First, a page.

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Alex Wilner is an assistant professor at Carleton University, and senior fellow at the Macdonald-Laurier Institute.

Canada's new government will soon unveil its Islamic State strategy. But there's one issue we haven't yet heard much about: Libya. As Canadians continue to explore the scope and nature of our conflict with the Islamic State in Iraq and Syria, our allies are already moving on to a new front.

Canada needs to have an open and frank debate about whether and how Libya fits into our larger anti-IS strategy. What immediate and long-term risks and consequences do we face by confronting – or failing to confront – IS in Libya?

Canadians will recall our 2011 debate over joining the coalition that toppled Moammar Gadhafi's Libyan regime. We had another debate last March after IS in Libya beheaded 21 Egyptian Copts. It's time for a third round.

Last week, U.S. General Joseph Dunford Jr., the chairman of the Joint Chiefs of Staff, was unequivocal. "It's fair to say that we're looking to take decisive military action against ISIL" in Libya in the coming "weeks." U.S. Secretary of State John Kerry later warned that "the last thing … you want is a false caliphate with access to billions of dollars of [Libyan] oil revenue."

France, Britain and Italy appear set to join the United States. French Defence Minister Jean-Yves Le Drian has warned that IS could use its Libyan foothold to cross into Europe this spring, "mixing in with refugees." The scenario harks back to the November Paris attacks in which IS gunmen exploited the chaos of the migrant crisis to slip in and out of Europe.

IS declared its province in Libya in late 2014. It captured the central port city of Sirte the following May. Today, Sirte functions as IS's Libyan capital, much as Raqqa and Mosul do in Syria and Iraq. IS also controls another 200 kilometres of Mediterranean coastline and several small towns. Libya provides IS with myriad opportunities.

The country's political chaos is welcome news to IS. Two rival governments spar for control. A United Nations-brokered settlement that would create a unity government shows promise, but has been slow to gain traction. In the meantime, several militant groups – many associated with al-Qaeda – are carving up territory. Flush from its expansion in the Middle East, IS has used Libya's anarchy to foster tribal support and co-opt local militants.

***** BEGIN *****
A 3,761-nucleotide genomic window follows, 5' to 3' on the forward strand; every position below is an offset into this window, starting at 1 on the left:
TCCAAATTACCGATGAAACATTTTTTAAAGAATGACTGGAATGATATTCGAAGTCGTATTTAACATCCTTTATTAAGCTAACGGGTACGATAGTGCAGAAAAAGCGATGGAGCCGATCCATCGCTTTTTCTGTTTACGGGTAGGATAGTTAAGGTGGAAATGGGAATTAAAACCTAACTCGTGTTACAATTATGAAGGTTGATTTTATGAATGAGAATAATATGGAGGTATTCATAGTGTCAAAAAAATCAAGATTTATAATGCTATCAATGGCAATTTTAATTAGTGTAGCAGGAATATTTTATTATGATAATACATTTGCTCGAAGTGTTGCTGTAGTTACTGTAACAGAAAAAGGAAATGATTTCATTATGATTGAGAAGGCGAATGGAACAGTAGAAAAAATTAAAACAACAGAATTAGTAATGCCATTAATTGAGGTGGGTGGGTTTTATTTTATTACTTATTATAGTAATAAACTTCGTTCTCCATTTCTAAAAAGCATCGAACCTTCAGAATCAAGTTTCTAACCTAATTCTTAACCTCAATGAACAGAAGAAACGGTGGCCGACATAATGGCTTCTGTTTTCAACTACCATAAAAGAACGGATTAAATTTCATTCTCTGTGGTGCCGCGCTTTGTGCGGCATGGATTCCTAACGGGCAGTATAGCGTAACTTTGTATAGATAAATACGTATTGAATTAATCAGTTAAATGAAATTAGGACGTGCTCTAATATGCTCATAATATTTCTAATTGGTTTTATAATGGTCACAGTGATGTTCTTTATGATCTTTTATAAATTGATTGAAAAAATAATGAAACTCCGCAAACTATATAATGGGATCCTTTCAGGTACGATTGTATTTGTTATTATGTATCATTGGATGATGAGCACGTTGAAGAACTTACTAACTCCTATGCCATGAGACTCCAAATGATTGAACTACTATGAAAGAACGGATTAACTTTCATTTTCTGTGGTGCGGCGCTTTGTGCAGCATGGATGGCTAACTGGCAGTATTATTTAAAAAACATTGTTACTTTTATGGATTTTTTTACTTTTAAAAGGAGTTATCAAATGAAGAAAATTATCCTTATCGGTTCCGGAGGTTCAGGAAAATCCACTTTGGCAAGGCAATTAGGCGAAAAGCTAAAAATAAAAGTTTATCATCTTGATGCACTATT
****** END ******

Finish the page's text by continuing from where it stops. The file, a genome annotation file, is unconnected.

Libya's oil and gas reserves and infrastructure are also appealing. In the past month IS has attacked several oil installations in part to deny Libya's future government the revenues needed to provide effective security across the country. IS thrives within fractured states. But as it does elsewhere, IS can also generate black-market revenues by smuggling Libyan oil.

Finally, Libya provides IS with sanctuary. Under pressure from Western and Russian bombardment in Syria and Iraq, IS has sent several hundred "key officials and fighters" to Libya over the past few months. IS foreign recruits have likewise been directed to head to Libya instead of Syria. Estimates suggest that IS has between 3,000 and 5,000 fighters in the country.

From Libya, IS has plotted numerous atrocities. The gunmen who killed 21, mostly European tourists, at the Bardo Museum in Tunisia last March, and another 38 people – including 35 Britons – on a Tunisian beach three months later, are all thought to have trained at IS camps in neighbouring Libya.

In light of all of this, Canada's U.S. and European allies appear determined to eventually open a third front against IS in North Africa.

American and British Special Operations teams are already conducting reconnaissance missions in the country. They're mapping out the terrain, leveraging local allies and identifying targets. In an opening salvo, a U.S. air strike killed a senior Iraqi IS leader in Libya last November. France is working on a provisional military plan that leverages its African assets. And Italy, a prime supporter of the UN's ongoing negotiation, is hoping a Libyan unity government will facilitate co-operation between local and Western forces.

Canada's anti-IS plan is still evolving. After meeting his U.S. and Mexican counterparts last Friday, Foreign Affairs Minister Stéphane Dion hinted that Canada's emerging strategy was not "strictly about Iraq." Syria, Jordan and Lebanon were all on the table.

But Canada should be focusing on the even bigger picture. The Islamic State is an aggressive expansionist organization, in Libya and beyond. Our strategy should reflect that.

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